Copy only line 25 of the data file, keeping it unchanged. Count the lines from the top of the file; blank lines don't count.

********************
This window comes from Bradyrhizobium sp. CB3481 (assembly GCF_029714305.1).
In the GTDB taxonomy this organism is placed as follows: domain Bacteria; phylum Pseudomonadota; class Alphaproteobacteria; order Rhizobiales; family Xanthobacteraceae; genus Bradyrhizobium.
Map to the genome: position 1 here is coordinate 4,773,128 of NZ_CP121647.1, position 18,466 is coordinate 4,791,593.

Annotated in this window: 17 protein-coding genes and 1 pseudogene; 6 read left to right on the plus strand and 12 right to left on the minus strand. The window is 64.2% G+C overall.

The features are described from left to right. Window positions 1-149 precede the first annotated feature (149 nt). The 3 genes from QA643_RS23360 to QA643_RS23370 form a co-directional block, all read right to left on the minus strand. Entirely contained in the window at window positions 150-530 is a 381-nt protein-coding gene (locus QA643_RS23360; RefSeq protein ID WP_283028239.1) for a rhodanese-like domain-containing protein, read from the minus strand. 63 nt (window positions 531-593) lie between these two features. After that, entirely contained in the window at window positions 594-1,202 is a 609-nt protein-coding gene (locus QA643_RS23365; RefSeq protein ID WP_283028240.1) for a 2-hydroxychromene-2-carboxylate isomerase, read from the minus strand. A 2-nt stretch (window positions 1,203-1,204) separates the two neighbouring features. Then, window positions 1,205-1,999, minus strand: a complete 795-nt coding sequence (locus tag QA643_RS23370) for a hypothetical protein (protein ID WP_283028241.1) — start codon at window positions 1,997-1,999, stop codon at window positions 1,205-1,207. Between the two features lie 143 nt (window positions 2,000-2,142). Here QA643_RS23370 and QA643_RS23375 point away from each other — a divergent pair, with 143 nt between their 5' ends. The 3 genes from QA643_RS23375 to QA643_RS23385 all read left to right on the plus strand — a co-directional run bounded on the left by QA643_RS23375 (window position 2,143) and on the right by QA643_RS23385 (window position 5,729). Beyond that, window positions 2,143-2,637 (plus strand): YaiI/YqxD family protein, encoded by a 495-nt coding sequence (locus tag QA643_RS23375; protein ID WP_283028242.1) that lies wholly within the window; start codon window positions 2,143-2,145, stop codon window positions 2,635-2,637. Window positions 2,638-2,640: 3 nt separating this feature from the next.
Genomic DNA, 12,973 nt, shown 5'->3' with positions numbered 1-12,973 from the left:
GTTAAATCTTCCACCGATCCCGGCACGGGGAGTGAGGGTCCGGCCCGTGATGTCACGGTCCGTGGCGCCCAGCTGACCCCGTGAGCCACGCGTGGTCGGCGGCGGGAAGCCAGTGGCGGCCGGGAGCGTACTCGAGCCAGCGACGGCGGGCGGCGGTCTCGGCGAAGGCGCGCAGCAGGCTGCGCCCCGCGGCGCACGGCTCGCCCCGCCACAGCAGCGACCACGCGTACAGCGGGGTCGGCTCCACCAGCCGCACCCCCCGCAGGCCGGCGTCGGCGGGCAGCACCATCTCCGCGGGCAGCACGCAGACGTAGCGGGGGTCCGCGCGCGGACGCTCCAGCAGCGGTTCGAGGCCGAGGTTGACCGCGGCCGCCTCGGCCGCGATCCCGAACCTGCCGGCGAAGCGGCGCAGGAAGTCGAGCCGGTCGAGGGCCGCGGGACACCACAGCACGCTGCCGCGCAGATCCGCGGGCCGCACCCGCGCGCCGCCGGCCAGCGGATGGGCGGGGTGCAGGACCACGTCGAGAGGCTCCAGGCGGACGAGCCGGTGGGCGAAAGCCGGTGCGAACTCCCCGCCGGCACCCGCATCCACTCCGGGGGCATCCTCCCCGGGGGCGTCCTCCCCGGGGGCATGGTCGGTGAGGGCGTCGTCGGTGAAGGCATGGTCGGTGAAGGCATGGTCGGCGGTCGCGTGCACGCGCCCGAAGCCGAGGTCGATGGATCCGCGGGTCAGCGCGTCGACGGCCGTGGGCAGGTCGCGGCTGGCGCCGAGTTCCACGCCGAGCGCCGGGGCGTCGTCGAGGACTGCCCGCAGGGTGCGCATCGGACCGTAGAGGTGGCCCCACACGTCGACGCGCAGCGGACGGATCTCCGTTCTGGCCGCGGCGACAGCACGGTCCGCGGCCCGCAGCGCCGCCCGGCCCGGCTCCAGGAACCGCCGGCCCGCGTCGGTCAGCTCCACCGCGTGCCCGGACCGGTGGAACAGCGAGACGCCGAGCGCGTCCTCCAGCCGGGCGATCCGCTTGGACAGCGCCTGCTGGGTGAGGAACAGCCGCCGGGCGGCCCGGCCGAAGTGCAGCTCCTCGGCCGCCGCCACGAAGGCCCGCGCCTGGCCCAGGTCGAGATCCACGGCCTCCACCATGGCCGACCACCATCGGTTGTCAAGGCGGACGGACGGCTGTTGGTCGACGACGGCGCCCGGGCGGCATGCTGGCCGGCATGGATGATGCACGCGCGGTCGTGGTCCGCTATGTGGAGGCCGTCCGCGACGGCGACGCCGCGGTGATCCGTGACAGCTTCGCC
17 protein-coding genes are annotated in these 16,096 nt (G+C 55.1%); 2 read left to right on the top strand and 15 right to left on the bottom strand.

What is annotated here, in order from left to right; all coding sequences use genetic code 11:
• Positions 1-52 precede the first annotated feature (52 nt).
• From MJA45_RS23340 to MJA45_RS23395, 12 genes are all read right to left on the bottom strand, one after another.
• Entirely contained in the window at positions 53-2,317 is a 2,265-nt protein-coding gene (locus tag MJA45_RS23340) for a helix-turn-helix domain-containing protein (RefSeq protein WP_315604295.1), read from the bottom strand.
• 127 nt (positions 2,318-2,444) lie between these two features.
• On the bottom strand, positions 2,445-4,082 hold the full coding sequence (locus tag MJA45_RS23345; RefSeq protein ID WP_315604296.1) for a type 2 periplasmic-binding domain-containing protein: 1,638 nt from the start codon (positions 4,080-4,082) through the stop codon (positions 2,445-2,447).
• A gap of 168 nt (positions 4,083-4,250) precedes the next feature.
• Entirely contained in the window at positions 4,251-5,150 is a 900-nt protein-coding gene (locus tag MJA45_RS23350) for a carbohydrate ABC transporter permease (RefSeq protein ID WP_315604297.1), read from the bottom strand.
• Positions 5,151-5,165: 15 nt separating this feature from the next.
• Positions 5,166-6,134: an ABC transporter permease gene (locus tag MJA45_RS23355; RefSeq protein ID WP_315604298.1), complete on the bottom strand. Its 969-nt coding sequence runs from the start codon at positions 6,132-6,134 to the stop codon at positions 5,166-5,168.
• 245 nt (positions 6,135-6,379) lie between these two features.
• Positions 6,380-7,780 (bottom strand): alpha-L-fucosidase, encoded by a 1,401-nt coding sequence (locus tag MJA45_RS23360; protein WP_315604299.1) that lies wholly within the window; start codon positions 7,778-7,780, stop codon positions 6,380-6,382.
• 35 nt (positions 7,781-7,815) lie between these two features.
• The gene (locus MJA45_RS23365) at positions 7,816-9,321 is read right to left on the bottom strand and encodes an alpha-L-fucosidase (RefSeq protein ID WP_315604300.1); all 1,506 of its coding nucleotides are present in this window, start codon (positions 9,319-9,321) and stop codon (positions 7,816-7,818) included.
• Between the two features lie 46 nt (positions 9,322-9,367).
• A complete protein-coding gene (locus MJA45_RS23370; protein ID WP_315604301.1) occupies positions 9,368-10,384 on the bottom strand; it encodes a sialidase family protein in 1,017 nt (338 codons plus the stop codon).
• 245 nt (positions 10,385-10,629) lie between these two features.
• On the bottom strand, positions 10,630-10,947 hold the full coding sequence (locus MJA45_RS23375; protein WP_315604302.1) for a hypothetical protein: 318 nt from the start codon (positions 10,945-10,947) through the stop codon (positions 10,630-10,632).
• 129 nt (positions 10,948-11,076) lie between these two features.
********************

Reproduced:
• 245 nt (positions 10,385-10,629) lie between these two features.